What are the plans for the remainder of this year?
This year we have made a strategic alliance with Uma Rumi, a sister association that supports us in various new projects and in the search for funds to continue working on the development of the climbing parks. In addition, this year the community has changed its board of directors, so a new joint work and cooperation agreement will be signed in order to continue working together on issues related to conservation and water and food security. This is a very important step that reflects mutual trust and durability over time. It is also proof that climbing, mountaineering and outdoor recreation can be an instrument of change or improvement in socio-cultural dynamics.
In May we have carried out the first soil erosion measurement and started with the first permanent plot to evaluate the reception of the local community and climbers. This first stage has given us relevant data with which in July we started with the implementation of the permanent plots to evaluate erosion.
In July we will begin our work with children and youth in a program of creative advocates related to conservation, research and action on conservation issues in the community, ending with a play, which will be presented in October to the entire community, representing the information collected by the young people. This is thanks to the collaboration with the Creative Action Institute (CAI).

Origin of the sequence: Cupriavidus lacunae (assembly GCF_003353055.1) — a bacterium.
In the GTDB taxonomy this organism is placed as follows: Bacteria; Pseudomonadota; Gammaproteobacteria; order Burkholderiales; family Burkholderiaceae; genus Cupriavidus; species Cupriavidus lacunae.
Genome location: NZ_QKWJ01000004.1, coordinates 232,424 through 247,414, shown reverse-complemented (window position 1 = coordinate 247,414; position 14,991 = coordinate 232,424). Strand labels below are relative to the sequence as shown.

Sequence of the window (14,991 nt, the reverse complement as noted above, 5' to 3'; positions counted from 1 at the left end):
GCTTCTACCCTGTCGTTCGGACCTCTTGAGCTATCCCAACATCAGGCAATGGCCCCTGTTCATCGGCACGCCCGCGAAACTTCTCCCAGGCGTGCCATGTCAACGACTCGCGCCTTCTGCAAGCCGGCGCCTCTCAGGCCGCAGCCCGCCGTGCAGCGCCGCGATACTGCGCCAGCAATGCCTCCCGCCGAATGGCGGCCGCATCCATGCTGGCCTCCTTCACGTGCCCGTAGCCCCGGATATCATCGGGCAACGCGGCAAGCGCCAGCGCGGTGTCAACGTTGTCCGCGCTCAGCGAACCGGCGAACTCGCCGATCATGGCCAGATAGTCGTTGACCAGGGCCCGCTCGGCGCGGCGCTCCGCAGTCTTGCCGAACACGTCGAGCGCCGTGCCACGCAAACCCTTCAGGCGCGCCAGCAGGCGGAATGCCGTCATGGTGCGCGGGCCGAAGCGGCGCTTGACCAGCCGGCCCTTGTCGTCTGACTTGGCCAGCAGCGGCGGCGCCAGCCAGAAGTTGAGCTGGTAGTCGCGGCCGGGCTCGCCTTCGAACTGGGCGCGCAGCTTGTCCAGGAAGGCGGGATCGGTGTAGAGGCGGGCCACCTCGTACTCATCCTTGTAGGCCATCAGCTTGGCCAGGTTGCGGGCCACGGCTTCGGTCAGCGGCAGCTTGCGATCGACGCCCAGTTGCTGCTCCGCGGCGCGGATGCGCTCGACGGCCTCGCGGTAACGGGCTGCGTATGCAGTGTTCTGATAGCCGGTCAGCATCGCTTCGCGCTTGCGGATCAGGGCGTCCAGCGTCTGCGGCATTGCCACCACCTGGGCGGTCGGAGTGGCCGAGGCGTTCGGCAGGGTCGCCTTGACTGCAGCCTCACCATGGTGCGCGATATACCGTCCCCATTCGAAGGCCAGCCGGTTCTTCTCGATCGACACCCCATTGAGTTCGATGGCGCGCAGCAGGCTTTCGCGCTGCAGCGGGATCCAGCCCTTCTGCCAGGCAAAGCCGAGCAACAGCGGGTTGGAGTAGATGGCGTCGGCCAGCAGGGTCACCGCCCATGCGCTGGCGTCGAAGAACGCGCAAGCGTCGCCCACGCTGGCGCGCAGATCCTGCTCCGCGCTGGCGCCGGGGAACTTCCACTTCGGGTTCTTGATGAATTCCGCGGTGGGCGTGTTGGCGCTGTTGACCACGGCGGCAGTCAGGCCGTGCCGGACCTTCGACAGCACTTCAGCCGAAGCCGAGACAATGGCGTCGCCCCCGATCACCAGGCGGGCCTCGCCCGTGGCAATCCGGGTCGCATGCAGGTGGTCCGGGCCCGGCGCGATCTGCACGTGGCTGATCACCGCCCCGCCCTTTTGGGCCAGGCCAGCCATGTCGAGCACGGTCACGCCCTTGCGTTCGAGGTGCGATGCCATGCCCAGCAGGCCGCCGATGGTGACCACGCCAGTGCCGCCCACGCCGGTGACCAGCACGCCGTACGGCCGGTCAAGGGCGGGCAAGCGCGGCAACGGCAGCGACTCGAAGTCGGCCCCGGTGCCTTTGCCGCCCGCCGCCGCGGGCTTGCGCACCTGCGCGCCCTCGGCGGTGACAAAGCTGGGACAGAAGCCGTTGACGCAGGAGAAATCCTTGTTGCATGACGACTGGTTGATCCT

For August we plan to conduct trainings on tourism and gastronomy for the community and we will also be organizing an invitation-only event for women in climbing thanks to the collaboration with The Global Climbing Initiative. After coordinating with the needs of the community, the date of the climbing festival was set for the first days of September (see poster above), a date that will be established for future years as “The Anniversary of the Anexo Ch’aqo Wayllasqa”. In the festival we hope to evaluate and test the training in tourism and gastronomy. The UIAA community is warmly welcome to join in the festivities.
In November we have planned to have the first interactive workshop with children and youth on erosion.
We are currently awaiting support from other organisations for work related to planting and water harvesting projects. In addition, we are initiating the formalization of a joint work agreement with the Andean Cat Alliance (AGA) for the monitoring of this feline (Leopardus jacobita) among other species associated with priority sites for conservation in the valleys.